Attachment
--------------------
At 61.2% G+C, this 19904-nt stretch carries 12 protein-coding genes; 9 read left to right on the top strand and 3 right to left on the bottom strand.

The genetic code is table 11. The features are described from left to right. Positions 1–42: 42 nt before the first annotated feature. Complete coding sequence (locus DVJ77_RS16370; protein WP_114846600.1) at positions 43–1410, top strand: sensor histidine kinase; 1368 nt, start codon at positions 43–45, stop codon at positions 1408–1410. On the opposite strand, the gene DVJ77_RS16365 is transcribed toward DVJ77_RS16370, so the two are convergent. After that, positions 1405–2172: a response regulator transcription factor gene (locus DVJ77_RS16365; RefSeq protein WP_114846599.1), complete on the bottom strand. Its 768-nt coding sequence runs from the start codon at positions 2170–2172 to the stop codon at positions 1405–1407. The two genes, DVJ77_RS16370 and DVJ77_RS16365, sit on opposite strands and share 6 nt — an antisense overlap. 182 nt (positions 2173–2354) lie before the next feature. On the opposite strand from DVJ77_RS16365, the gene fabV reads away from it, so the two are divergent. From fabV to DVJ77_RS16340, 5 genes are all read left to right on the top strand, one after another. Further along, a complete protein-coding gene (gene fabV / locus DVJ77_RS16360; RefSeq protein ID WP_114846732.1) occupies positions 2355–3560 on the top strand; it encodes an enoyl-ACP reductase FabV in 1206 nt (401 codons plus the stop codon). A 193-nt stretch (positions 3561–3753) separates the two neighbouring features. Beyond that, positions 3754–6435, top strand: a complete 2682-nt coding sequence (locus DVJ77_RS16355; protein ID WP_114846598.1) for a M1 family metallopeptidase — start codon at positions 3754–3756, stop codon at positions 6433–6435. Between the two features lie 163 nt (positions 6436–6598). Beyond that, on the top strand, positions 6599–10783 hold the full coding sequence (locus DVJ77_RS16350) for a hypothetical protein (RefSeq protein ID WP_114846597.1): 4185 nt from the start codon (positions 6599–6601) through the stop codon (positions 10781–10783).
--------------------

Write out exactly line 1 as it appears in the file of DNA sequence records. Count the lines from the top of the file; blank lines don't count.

At 61.2% G+C, this 19904-nt stretch carries 12 protein-coding genes; 9 read left to right on the top strand and 3 right to left on the bottom strand.